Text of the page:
By Bobby Bush
This late December Atlanta tour was quickly coming to a close. Cold, windy weather,
peppered with snow flurries, instilled yearnings for the comfy confines of home sweet
home. But before hitting the I-way, we had plans for a few more stops, though only one
could be added to my “new” list.
Rock Bottom Restaurant Brewery, like most of the other proper-Atlanta
brewpubs, resides along Peachtree Street. Part of the Chattanooga-based Gordon
Biersch chain (see last week’s article), there’s only one other Rock Bottom, in Charlotte,
under GB’s control. [The real Rock Bottom, a Denver corporation, just purchased the
New England Brew Moon group].
Anyway, enough with the lineage stuff, it was beer not parentage we were after.
Rock Bottom brewer John Glenndening usually keeps two ales on cask, but not today.
We settled for a sampler tray of seven miniature glasses. Sporting a foamy white head,
thin yellow Southern Flyer Light Lager was sweet right up to its quick bitter finish.
Hooch Pilsner, made with “classic German lager yeast” and German Hallertauer hops, was
light bodied and increasingly bitter right until the end. An “American-style Pale Ale,”
orange-gold colored Pinstripe Pale Ale presented a fruity first act closely followed by
green grass bitterness in mid and final mouth. Scotch Ale, the seasonal offering, covered
the tongue with smooth maltiness parting with a sullen bitter finish. Magnum hops
powered The Loop IPA, a copper-hued, succinctly American-style IPA, meaning malt
played a secondary roll in its flavor profile. A 1998 GABF gold winner for the
corporation, Sweet Magnolia Brown had a caressing medium mouthfeel and obvious
crystal malt, with a touch of chocolate malt, flavor. Though a tad grainy, Iron Horse
Stout was neither sweet nor bitter, just milk smooth with the taste of coffee, among other
Open since June 1997, Rock Bottom was built for beer. Brewery and fermenters
are enclosed behind glass in the entryway. Horizontal serving tanks are stacked, two rows
high, behind the bar. Though only 14 stools fit in front of the bar, the bar area - full of tall
tables - is ample. Plenty of televisions, at most possible angles, a pool room in back and
comfortable dining rooms complete the scene.
Just a few blocks south on Peachtree resides the state’s original brewpub. John
Harvard’s Brew House is the only Southern part of the Massachusetts-based chain
remaining. The Roswell JH closed in 2000 after only a brief run. There’s a great JH
going strong in Washington, DC.
Situated just a few doors up from Atlanta BeerGarten, which lucky-for-us was
closed, we pulled up to the John Harvard’s bar for lunch and beer. Stain-glass Garcia
beaming down from the back bar, we slurped into a sampler tray, quickly moving beyond
the malty tricycle Buckhead Light Lager, lager-like Centennial Gold, koolaid saccharin
Raspberry Red and unusual (no spices or overt yeastiness) Belgian White for the good
stuff. Brownish gold, Ivy Pale Ale presented flat mouthfeel and full hoppiness with
chocolate underpinnings. Munich Amber, a medium bodied lager, was ale-like in flavor,
capped by tangy caramel finish. Winter Solstice Ale created a warming effect within its
malty, caramel bear hug flavor characteristics, while Loch Lanier Scotch Ale was less
startling, its smooth maltiness giving way to a short dry finish. Very, very drinkable.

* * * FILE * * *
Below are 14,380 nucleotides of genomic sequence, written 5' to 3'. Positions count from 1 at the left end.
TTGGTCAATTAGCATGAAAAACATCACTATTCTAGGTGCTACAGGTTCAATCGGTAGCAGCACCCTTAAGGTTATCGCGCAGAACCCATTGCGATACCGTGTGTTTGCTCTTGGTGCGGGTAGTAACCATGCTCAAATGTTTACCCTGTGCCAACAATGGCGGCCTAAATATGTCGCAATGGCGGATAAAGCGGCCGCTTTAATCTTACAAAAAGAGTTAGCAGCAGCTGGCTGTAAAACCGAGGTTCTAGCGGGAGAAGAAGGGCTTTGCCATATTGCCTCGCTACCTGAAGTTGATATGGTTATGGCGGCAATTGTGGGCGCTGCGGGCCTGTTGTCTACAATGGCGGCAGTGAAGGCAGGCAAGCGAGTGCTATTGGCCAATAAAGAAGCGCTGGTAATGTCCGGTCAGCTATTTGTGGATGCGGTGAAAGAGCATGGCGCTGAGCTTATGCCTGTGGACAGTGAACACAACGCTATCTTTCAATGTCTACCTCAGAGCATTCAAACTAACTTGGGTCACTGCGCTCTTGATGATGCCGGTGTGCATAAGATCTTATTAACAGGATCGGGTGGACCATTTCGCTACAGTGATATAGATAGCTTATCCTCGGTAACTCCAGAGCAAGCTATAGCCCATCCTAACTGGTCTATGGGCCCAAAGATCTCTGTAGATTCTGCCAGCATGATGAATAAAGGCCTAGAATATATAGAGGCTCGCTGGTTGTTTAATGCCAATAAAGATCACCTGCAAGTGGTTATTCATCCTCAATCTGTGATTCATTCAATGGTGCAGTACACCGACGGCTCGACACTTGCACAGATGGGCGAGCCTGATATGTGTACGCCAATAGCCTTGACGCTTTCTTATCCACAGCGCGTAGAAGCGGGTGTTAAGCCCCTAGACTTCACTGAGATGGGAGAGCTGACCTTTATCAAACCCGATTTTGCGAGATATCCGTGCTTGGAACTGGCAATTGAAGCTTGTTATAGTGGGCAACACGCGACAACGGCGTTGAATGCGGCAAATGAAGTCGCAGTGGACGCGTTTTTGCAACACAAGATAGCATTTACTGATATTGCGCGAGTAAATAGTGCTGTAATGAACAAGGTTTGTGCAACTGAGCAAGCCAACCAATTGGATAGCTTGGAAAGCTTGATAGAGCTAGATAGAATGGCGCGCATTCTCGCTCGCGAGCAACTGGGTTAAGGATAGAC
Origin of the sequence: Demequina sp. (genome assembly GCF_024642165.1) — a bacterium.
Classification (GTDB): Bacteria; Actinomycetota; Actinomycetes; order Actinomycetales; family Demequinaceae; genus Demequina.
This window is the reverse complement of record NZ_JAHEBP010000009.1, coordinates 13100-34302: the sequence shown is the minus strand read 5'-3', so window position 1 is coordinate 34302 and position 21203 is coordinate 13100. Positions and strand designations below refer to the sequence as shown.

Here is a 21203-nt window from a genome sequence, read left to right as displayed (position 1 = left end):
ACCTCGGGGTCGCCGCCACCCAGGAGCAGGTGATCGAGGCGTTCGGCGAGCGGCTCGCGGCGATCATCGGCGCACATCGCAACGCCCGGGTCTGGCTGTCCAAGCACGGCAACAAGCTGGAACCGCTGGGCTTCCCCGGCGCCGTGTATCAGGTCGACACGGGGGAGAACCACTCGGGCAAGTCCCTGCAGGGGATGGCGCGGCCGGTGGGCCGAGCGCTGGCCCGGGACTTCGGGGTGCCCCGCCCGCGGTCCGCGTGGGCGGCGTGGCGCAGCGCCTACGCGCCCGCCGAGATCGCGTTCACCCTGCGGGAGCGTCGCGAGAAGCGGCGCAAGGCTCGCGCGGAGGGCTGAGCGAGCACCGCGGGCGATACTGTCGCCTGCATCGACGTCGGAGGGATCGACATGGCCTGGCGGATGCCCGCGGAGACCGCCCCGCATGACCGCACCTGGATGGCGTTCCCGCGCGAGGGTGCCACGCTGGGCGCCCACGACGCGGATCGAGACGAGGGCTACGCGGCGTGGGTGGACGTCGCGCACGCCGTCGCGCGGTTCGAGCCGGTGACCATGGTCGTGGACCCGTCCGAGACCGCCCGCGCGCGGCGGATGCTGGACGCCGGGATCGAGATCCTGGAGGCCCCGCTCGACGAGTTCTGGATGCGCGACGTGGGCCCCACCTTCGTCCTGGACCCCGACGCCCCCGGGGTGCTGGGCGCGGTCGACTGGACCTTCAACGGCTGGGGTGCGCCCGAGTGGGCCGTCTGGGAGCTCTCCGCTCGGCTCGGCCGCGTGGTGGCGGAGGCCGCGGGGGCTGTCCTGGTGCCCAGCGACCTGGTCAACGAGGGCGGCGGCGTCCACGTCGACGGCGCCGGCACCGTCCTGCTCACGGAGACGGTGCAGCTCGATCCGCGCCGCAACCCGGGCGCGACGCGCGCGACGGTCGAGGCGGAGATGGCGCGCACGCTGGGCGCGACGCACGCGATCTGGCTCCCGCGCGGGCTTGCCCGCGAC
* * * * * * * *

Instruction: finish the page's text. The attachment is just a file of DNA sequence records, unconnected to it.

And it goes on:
Black with harsh grainy aftertaste, Export Stout was full bodied, combining a bittersweet
and persimmon sour mid-mouth effect
The bartender explained that Pete Seaman is head brewer, though most of the
brewing is left up to Chris Buckafusco these days. We tasted his cask, though we never
learned its named. At this early lunch hour, no one knew. Warm, flat with creamy white
head, hops dug through the thick texture for recognition. I think it was the Ivy Pale Ale,
mellowed and slightly less hoppy than its carbonated counterpart. Lunch finished, bill
paid, the curious bartendress asked if I was a reporter. “No,” I replied, “we’re just
consumers.” (I’ve never considered myself a reporter, just a beer lover).
Unfortuantely, John Harvard’s closed shop just 30 days after this visit. The
Massachusetts brewpubs are still operational. See www.johnharvardbrewing.com.
Though I had designs on a few more stops, the missus agreed to only one more
before we headed north. Down to Stockbridge, about 20 miles south on I-75, was deja vu
all over again. This Buckhead Brewery was identical to its younger sister in Cumming,
Georgia, the site that began this journey, with two exceptions: the parking lot
configuration and the fact that operations brewer Gary Essex was nowhere to be found.
Open since June 1999, this Buckhead was the Florida corporation’s second. The original
is in Tallahassee.
Seriously lacquered log cabin, central fireplace, horseshoe-shaped bar, brewery,
menu, even the beers were duplicated perfectly. A table of camouflaged hunters were
enjoying a late lunch as we quickly worked our taster glasses. The line-up was redundant
as well: Buck Light (thin, crisp beginners’ beer), Red Hills Amber (medium body, burnt
caramel taste), Hefeweizen (cloudy with notes of clove and yeast), Coyote Pale Ale
(hoppy from mid-taste onward) and Oatmeal Stout (deep roasted flavor, thick mouthfeel).
That new Buckhead in Alpharetta should be open by mid-2001.
Satiated with the beer of Greater Atlanta, my idea to detour through Athens,
Georgia on the way home to visit Burnstone Brewery didn’t have a bat’s chance.
This article first appeared in Focus, a weekly paper published in Hickory, North Carolina.
© Bobby Bush